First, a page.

CPI inflation in the UK hit 3% in December. Anything higher than this and the Bank’s Governor Mervyn King will have to write a letter to Gordon Brown explaining why inflation is so high. It probably won’t read “Dear Gordon, the reason inflation has busted out of the target you set for us is that we’ve kept real interest rates at exceptionally low levels for too long. Yours, Mervyn.” – but it probably should.
The inflation rise was driven by higher transport costs (train and tube fares), furniture and household goods, and recreation and culture. Most worrying was the rise in headline RPI to 4.4%, from 3.9% previously. The latest survey from IDS, a pay consultancy, suggests that in the most recent wage settlements, the benchmark has been the RPI number, rather than the lower CPI number. Higher and higher wage increases could cause inflation to start getting out of control. The most important job the Bank now has to do is to control inflation expectations – this will partly be down to words, with strong anti-inflationary speeches required; but it also requires action, and that includes a further rate hike in the next couple of months.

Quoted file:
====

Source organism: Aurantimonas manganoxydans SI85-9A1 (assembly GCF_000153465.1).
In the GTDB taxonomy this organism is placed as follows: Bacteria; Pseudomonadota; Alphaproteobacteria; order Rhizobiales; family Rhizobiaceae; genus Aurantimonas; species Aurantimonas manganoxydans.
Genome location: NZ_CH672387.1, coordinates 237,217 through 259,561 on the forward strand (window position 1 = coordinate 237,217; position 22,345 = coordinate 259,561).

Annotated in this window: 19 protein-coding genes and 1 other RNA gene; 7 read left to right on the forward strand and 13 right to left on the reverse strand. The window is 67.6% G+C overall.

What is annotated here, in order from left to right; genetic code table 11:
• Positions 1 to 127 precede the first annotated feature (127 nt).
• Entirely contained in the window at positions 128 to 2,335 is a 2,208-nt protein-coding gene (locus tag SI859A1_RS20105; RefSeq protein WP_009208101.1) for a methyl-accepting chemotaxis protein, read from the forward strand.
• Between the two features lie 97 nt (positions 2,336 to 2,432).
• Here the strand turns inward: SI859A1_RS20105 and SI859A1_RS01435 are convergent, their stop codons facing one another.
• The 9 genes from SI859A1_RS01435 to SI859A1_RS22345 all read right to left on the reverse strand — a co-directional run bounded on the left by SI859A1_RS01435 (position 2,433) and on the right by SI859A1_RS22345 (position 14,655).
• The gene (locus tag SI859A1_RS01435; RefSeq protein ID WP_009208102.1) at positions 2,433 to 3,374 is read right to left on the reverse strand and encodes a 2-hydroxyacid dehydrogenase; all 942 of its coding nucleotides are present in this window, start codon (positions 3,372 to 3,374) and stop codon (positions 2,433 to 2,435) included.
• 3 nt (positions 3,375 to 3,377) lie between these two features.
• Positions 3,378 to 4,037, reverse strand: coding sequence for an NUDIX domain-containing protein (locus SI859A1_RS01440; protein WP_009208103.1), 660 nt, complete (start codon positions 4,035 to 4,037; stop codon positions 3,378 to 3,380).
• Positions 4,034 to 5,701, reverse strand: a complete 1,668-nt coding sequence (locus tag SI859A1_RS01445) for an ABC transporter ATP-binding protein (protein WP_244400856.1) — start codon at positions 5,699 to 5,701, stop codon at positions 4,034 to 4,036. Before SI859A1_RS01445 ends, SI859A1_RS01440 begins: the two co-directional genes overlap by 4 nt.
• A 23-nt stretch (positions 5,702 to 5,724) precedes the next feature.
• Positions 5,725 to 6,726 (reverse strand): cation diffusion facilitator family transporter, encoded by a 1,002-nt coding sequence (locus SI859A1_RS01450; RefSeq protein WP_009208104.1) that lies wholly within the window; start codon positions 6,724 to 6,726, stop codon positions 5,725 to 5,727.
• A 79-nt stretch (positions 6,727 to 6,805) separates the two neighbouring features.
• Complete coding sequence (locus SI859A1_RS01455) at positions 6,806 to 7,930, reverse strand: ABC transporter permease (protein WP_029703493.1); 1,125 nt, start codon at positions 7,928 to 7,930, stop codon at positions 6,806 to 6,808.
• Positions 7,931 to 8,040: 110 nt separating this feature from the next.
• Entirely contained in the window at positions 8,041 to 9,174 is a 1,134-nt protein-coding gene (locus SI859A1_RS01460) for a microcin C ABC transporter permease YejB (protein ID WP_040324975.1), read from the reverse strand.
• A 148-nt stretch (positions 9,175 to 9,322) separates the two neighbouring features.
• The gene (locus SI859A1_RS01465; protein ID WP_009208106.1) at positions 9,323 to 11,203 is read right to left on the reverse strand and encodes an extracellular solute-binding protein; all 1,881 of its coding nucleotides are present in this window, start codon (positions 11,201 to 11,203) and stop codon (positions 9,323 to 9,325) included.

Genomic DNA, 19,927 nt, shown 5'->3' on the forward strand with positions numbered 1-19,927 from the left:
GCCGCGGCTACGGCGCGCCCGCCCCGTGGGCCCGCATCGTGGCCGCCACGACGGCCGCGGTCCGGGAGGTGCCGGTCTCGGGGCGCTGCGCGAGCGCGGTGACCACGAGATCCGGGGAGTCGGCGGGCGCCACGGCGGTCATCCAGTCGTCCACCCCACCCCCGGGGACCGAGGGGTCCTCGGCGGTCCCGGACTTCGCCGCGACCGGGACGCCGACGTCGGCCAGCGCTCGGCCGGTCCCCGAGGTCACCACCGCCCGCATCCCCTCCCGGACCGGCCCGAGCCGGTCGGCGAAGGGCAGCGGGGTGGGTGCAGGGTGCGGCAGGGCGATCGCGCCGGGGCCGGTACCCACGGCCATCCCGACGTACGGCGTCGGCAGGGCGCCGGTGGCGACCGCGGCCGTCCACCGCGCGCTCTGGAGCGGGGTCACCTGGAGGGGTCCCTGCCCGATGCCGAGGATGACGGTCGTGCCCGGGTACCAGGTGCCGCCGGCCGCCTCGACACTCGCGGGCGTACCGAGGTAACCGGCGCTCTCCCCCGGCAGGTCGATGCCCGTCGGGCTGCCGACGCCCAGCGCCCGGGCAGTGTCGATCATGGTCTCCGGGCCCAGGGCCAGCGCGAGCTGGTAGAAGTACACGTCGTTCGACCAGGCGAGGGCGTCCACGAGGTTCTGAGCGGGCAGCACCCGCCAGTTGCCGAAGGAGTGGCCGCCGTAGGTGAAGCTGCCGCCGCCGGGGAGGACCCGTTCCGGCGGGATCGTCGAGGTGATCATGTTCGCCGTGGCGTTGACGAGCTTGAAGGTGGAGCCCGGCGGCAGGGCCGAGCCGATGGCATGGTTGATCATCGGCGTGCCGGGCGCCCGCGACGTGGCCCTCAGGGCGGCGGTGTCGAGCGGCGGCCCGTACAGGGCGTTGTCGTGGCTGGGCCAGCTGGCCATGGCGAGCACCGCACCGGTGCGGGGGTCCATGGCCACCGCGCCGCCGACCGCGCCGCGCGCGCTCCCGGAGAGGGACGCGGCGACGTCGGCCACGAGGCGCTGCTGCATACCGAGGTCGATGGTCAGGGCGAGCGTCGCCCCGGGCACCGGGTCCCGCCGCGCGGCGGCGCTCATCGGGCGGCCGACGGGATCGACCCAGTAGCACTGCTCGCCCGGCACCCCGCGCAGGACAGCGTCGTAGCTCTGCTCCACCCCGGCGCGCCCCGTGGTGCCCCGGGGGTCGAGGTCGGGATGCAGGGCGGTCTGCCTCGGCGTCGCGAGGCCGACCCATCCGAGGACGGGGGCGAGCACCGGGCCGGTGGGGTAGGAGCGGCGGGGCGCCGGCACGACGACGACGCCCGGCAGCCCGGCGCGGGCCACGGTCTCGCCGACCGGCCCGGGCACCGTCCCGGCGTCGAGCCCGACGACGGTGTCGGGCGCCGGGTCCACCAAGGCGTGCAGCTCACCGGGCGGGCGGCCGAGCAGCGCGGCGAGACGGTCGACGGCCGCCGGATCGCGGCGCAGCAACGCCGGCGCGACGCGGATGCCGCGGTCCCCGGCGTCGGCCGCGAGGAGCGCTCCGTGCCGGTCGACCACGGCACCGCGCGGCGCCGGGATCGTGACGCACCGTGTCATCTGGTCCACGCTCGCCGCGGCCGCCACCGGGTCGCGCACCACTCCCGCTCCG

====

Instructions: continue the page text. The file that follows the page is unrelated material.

Elsewhere, commodity prices are worth a comment. The major commodity indices have fallen back a decent way over the past year (CRB down over 15%), largely driven by the setback in the oil price, but also in some recent falls in metals like copper. All good news for inflation, but while there’s good news in these “hard” commodity prices, the “soft” commodities have seen some impressive rises of late. In particular the price of corn has just jumped to a 10 year high (to $4.165 a bushel) on the back of falling stockpiles. Demand from ethanol producers has driven this shortage, and the dramatic rises in corn prices is causing some social unrest in some emerging economies where it’s a staple food. Worth watching.